Cash for office care and insurance for hospital and surgicare

by delmeyer on 12/09/2020 1:26 AM

Health care has suffered the ignominy of being so expensive that almost all individuals would not be able to afford it without insurance. When hospital care was becoming unaffordable, Blue Cross came to the rescue with Health insurance for hospital care. Surgical care was likewise becoming unaffordable and Blue Shield came to the rescue and offered surgical care.

In the absence of outpatient coverage, Blue Cross stipulated that the annual exams would be covered if done in the hospital. This created a massive infusion into hospitals and hospitals obliged physicians and hired medical students to do history and physical exams in the evenings. This was financially rewarding for the medical students to pick up three or four exams at $25 each in the evenings a couple of times a week while healthcare costs continued to soar.

Blue Cross then accommodated outpatient coverage to eliminate the expensive early admission requirement to obtain the history and physical prior to medical or surgical procedures.  Then Blue Cross further expanded coverage to most of the outpatient medical care. This was “open sesame” for health care cost rising through the roof. Deductibles were only on the office call but the laboratory and x-rays were essentially without deductible—without a ceiling—a free for all.

The strategic innovation we propose in outpatient health care cost is to move forward to a place that we have been before. The massive takeover of health care by the health care insurance field has hidden our past experience. Outpatient healthcare costs are relatively inexpensive. The very idea of paying cash, however, makes many people very nervous—even creates indigestion for fear of the unknown. Let us review what the real cost of outpatient health care is. We will base this on the records from Kaiser Permanente Medical Group, the Cleveland Clinic, the Mayo Clinic as well as web-based information in what is considered basic high-quality outpatient health care.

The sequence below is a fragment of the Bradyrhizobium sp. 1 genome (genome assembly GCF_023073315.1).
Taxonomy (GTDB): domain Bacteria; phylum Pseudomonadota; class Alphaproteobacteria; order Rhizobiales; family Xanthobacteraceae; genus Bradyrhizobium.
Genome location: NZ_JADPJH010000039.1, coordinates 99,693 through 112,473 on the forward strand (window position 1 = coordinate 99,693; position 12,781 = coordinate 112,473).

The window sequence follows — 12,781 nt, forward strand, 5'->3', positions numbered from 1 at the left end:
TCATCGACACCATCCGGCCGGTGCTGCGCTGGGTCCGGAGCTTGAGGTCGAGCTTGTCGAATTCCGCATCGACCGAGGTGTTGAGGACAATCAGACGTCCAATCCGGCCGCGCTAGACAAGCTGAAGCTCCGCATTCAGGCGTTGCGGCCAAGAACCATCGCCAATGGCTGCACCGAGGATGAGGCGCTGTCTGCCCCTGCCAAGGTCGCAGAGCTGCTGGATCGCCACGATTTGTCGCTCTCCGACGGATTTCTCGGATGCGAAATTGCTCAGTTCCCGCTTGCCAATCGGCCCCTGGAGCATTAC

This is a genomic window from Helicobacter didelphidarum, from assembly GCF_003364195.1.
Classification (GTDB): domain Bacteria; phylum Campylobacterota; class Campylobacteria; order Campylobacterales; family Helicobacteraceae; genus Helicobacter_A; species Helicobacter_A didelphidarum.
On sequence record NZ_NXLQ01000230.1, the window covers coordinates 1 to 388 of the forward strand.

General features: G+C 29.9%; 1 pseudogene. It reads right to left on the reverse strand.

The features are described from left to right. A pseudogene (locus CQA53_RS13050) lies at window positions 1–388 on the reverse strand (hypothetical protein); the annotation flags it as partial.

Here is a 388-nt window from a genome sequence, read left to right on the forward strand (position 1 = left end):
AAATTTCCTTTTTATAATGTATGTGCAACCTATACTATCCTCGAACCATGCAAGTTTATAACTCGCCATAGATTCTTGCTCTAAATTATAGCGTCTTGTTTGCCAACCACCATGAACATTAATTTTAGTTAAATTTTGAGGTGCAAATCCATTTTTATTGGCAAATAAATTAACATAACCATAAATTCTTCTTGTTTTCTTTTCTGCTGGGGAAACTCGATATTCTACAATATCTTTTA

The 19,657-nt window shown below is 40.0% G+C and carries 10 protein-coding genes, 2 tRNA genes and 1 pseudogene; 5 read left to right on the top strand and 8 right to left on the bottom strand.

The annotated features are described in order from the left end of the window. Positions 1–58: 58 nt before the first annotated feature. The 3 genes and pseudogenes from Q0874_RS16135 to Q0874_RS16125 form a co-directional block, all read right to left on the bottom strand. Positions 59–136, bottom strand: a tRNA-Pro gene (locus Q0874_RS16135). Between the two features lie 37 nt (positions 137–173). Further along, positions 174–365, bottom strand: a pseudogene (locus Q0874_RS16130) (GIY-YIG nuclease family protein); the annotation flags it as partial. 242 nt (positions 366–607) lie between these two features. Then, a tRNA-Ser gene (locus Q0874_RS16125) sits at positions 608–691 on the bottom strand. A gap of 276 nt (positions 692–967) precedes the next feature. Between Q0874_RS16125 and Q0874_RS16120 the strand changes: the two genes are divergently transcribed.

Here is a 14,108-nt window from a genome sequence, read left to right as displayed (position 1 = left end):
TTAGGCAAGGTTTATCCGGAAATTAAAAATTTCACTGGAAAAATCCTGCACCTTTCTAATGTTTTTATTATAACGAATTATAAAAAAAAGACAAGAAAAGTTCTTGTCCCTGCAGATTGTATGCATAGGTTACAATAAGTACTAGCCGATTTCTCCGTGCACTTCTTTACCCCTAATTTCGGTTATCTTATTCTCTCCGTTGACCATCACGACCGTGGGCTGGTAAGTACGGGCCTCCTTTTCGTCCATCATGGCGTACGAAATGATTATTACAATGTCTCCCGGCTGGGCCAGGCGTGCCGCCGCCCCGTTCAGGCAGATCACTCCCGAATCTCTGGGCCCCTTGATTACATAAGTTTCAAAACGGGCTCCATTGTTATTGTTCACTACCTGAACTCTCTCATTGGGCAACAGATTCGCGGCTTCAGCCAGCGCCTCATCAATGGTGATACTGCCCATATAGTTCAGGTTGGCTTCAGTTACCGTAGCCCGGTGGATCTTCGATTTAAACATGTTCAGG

In addition to a physician visit for a basic physical exam every year or so in our 20s and 30s, you will need to run a few medical tests each year because many diseases like hypertension, diabetes, and hyperlipidemia do not show any signs and symptoms initially.

A list of tests may be run on your sample of blood or other body fluids either as a part of the screening or
as a way to confirm a diagnosis and to assess health status by serial medical tests.

Another reason for doing medical tests or screening tests is because some diseases show subtle signs and symptoms. The gravity of their effect on our body can be assessed by medical tests. Some insurance companies are now offering coverage without copayment. This will again be “open sesame” which will cause over utilization without regulatory powers by the insurance companies. A copay for every test is its own internal regulatory control. There are now laboratories that allow you to order your own test which will  automatically be authorized by their own medical director.

The lists in the next section will help you understand some basic medical tests that are generally  recommended during annual exams for both males and females. Since you will prepay for these tests, this is its own internal utilization control.

Read more in Section 8 . . .

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The majority of alleged innovations do NOT improve healthcare.

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